In a press release, Rep. Peter Abbarno (R-20, Centralia) took a harsh line on drug possession, saying, “Senate Bill 5536 took the very policies that have failed to address substance abuse on the local level and would have expanded those failed policies statewide. It would have led to more substance abuse, more homelessness, more preventable tragedies, and less local control. If the majority party were serious about addressing this crisis, they would work with us, on a bipartisan basis, and pass legislation that effectively helps people recover from addiction.”
Minority leader Drew Stokesbary (R-31, Auburn) and Rep. Roger Goodman (D-45, Kirkland), who was involved in crafting the final house version of the bill, did not respond to requests for comment.
If the legislature doesn’t reconvene and pass a bill by July 1, the state will be without a drug possession law and drugs such as opioids, meth, and cocaine will no longer be criminalized at the state level. That could leave Washington with a patchwork of varying laws as local jurisdictions pass their own ordinances.
“I recognize that substance use disorder is a medical issue and treatment services are necessary. However, without proper support and encouragement, a person with a substance use disorder cannot be expected to make the decision to stop using.”—Kent Mayor Dana Ralph
Without missing a beat, Kent Mayor Dana Ralph announced on Monday that she plans to propose legislation to the Kent City Council making drug possession a gross misdemeanor. In a press release, Ralph made arguments for coercive treatment, going so far as to suggest people with substance use disorder don’t have the capacity or agency to decide for themselves if they want to enter recovery.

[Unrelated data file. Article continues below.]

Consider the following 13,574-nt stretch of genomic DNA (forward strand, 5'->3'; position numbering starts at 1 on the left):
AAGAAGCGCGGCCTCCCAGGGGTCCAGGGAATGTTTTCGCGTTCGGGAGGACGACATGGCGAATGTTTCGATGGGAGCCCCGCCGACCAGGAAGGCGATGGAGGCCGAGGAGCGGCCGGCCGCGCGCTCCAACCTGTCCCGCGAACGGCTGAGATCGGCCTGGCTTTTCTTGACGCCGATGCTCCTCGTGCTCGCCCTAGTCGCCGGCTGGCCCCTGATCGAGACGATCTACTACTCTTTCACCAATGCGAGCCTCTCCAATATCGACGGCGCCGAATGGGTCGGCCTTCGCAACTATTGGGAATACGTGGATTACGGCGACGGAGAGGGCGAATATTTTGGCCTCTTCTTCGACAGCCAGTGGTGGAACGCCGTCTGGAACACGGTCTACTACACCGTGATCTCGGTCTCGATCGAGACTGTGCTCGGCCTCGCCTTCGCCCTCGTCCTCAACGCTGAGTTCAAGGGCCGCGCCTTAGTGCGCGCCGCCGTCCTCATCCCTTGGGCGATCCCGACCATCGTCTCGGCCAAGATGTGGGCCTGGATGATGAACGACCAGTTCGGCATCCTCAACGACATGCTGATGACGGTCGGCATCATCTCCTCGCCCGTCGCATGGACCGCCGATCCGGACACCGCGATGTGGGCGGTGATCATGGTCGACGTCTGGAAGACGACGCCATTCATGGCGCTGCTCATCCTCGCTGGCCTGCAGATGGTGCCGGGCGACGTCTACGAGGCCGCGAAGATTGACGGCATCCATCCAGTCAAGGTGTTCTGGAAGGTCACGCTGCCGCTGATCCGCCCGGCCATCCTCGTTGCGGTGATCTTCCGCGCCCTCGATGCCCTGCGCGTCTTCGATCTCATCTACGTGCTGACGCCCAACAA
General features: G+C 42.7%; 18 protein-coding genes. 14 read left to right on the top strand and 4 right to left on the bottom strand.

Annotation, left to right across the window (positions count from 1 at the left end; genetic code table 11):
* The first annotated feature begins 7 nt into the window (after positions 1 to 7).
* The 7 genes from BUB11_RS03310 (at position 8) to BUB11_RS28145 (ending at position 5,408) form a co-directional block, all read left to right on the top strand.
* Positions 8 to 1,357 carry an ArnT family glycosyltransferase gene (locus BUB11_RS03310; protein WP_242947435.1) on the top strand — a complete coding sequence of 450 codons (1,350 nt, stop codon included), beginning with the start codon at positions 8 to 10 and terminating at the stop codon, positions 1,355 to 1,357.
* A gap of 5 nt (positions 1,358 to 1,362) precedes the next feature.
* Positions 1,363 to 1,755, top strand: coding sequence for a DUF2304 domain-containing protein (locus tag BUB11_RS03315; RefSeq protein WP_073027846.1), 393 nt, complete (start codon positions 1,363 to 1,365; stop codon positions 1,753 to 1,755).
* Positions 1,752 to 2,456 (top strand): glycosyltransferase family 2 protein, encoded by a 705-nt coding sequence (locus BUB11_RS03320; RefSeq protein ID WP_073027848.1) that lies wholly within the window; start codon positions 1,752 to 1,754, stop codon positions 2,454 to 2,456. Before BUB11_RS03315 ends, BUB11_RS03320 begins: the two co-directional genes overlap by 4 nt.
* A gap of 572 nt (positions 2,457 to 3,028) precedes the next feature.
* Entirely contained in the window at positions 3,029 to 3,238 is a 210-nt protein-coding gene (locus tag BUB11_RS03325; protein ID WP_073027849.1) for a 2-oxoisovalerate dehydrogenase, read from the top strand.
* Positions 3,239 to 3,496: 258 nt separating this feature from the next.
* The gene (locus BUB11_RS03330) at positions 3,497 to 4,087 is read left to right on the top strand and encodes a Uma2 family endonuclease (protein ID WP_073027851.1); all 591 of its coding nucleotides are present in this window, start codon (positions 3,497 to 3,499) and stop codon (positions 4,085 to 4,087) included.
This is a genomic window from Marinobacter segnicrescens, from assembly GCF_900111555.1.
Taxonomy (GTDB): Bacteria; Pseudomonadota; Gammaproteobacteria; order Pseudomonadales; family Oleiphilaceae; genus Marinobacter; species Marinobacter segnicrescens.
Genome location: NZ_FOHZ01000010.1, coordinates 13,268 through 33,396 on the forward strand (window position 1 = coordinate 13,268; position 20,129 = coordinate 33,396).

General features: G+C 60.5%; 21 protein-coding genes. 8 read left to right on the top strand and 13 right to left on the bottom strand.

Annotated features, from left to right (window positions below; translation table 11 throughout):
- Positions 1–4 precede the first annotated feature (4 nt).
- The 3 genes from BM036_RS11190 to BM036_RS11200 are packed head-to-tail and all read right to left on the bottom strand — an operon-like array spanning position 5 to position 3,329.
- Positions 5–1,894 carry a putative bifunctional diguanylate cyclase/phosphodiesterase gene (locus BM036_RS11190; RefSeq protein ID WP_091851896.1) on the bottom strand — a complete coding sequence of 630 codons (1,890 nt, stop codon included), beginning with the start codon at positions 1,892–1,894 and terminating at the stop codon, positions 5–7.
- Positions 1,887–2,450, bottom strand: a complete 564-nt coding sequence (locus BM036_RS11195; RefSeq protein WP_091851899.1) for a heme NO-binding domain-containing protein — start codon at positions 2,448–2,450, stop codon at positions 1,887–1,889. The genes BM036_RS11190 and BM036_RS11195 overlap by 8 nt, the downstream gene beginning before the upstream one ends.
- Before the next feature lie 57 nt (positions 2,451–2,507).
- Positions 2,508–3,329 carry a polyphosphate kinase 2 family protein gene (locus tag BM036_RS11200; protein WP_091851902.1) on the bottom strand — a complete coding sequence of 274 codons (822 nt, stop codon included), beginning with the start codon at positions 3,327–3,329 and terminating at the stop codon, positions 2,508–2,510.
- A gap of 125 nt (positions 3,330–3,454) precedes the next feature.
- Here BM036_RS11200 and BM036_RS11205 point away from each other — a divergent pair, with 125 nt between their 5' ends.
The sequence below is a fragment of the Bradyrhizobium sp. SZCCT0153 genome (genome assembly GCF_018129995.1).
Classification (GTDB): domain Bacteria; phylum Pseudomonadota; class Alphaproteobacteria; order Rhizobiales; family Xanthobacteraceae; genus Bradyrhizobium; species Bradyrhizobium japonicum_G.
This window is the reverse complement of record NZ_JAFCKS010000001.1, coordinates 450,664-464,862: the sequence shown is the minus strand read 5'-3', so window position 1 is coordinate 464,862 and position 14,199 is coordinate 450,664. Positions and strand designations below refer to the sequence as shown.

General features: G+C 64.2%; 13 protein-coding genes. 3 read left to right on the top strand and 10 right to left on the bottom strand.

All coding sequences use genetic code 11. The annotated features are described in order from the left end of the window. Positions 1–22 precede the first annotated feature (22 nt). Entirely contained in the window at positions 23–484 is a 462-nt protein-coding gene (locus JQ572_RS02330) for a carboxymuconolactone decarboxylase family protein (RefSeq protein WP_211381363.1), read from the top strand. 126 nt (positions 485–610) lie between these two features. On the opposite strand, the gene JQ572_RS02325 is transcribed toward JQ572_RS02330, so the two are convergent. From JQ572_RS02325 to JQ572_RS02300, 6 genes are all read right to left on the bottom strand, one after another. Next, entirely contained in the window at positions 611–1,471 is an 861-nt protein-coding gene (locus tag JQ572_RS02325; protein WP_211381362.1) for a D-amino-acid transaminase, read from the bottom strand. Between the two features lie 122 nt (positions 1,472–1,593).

“I recognize that substance use disorder is a medical issue and treatment services are necessary,” Ralph said. “However, without proper support and encouragement, a person with a substance use disorder cannot be expected to make the decision to stop using.”
The mayor of another south King County city, Des Moines, said he would propose a bill criminalizing drug possession, banning the use of illegal drugs in public places, and “making it a crime… to be in possession of drug paraphernalia.” This would criminalize possession of needles and pipes legally obtained from harm-reduction programs such as needle exchanges, and potentially items like the lighters and foil that are used to vaporize fentanyl.
In 2018, King and Snohomish counties stopped prosecuting anyone caught with less than one gram of drugs, and turned instead to programs such as LEAD, which focuses on pre-arrest diversion to social services, treatment, housing, and behavioral health services. “Places like the city of Seattle,” Simmons said, “will continue to treat people humanely and offer harm reduction.”
Last week, Mayor Bruce Harrell unveiled a Downtown Activation Plan that focuses, in part, on the fentanyl crisis. Along with a vaguely described commitment to “arrest and hold accountable narcotics traffickers,” the plan includes a short menu of harm reduction efforts including expansion of the Seattle Fire Department’s overdose response unit, increasing availability of drug overdose medications such as naloxone, and a pilot “contingency management,” program that will give low-value rewards to people with substance use disorders who abstain from their drug of choice.
Simmons hopes the legislature will return in a special session or next year and pass a bill that limits penalties for possession and funds treatment, housing, and behavioral health services. “My life and my family were impacted for the worse because I was incarcerated,” she said. “This loss is hard. It’s very personal for me.”